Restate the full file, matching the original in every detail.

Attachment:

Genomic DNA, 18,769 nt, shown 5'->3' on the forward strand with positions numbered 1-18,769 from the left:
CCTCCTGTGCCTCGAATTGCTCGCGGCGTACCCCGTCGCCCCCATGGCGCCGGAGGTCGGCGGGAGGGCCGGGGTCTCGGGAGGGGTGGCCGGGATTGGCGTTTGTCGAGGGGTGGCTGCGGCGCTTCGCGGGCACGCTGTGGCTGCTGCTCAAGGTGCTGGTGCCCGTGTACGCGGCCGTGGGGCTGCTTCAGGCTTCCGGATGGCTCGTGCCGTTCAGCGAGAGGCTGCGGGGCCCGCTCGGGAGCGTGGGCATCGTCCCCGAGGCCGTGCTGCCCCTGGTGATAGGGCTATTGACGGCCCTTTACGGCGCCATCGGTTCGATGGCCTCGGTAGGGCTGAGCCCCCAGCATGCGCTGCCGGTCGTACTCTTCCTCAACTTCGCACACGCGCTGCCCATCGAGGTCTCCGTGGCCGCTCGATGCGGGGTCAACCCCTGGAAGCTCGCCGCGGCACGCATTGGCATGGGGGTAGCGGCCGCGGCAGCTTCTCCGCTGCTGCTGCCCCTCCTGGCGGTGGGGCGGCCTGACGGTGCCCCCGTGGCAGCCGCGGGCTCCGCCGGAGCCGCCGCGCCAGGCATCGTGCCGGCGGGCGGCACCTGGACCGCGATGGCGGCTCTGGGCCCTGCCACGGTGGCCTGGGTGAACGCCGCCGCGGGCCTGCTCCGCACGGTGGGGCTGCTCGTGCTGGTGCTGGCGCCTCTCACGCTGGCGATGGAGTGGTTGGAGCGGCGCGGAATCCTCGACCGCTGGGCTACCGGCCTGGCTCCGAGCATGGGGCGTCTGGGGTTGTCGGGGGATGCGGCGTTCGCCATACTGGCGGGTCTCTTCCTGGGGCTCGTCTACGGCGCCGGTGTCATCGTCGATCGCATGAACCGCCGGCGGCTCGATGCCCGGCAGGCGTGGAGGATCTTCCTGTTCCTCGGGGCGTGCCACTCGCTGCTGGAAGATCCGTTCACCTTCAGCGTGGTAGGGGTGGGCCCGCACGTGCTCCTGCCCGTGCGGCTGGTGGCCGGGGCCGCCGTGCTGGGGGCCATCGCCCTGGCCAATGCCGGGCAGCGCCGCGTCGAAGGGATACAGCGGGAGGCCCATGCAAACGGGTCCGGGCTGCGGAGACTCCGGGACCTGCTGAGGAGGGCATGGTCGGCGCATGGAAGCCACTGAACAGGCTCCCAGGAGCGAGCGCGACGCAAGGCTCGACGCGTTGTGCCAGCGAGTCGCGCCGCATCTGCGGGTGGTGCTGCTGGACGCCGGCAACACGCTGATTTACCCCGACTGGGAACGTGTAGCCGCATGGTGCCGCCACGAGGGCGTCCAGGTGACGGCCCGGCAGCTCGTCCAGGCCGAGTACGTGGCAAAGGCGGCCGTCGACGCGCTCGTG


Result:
Genomic DNA, 18,769 nt, shown 5'->3' on the forward strand with positions numbered 1-18,769 from the left:
CCTCCTGTGCCTCGAATTGCTCGCGGCGTACCCCGTCGCCCCCATGGCGCCGGAGGTCGGCGGGAGGGCCGGGGTCTCGGGAGGGGTGGCCGGGATTGGCGTTTGTCGAGGGGTGGCTGCGGCGCTTCGCGGGCACGCTGTGGCTGCTGCTCAAGGTGCTGGTGCCCGTGTACGCGGCCGTGGGGCTGCTTCAGGCTTCCGGATGGCTCGTGCCGTTCAGCGAGAGGCTGCGGGGCCCGCTCGGGAGCGTGGGCATCGTCCCCGAGGCCGTGCTGCCCCTGGTGATAGGGCTATTGACGGCCCTTTACGGCGCCATCGGTTCGATGGCCTCGGTAGGGCTGAGCCCCCAGCATGCGCTGCCGGTCGTACTCTTCCTCAACTTCGCACACGCGCTGCCCATCGAGGTCTCCGTGGCCGCTCGATGCGGGGTCAACCCCTGGAAGCTCGCCGCGGCACGCATTGGCATGGGGGTAGCGGCCGCGGCAGCTTCTCCGCTGCTGCTGCCCCTCCTGGCGGTGGGGCGGCCTGACGGTGCCCCCGTGGCAGCCGCGGGCTCCGCCGGAGCCGCCGCGCCAGGCATCGTGCCGGCGGGCGGCACCTGGACCGCGATGGCGGCTCTGGGCCCTGCCACGGTGGCCTGGGTGAACGCCGCCGCGGGCCTGCTCCGCACGGTGGGGCTGCTCGTGCTGGTGCTGGCGCCTCTCACGCTGGCGATGGAGTGGTTGGAGCGGCGCGGAATCCTCGACCGCTGGGCTACCGGCCTGGCTCCGAGCATGGGGCGTCTGGGGTTGTCGGGGGATGCGGCGTTCGCCATACTGGCGGGTCTCTTCCTGGGGCTCGTCTACGGCGCCGGTGTCATCGTCGATCGCATGAACCGCCGGCGGCTCGATGCCCGGCAGGCGTGGAGGATCTTCCTGTTCCTCGGGGCGTGCCACTCGCTGCTGGAAGATCCGTTCACCTTCAGCGTGGTAGGGGTGGGCCCGCACGTGCTCCTGCCCGTGCGGCTGGTGGCCGGGGCCGCCGTGCTGGGGGCCATCGCCCTGGCCAATGCCGGGCAGCGCCGCGTCGAAGGGATACAGCGGGAGGCCCATGCAAACGGGTCCGGGCTGCGGAGACTCCGGGACCTGCTGAGGAGGGCATGGTCGGCGCATGGAAGCCACTGAACAGGCTCCCAGGAGCGAGCGCGACGCAAGGCTCGACGCGTTGTGCCAGCGAGTCGCGCCGCATCTGCGGGTGGTGCTGCTGGACGCCGGCAACACGCTGATTTACCCCGACTGGGAACGTGTAGCCGCATGGTGCCGCCACGAGGGCGTCCAGGTGACGGCCCGGCAGCTCGTCCAGGCCGAGTACGTGGCAAAGGCGGCCGTCGACGCGCTCGTG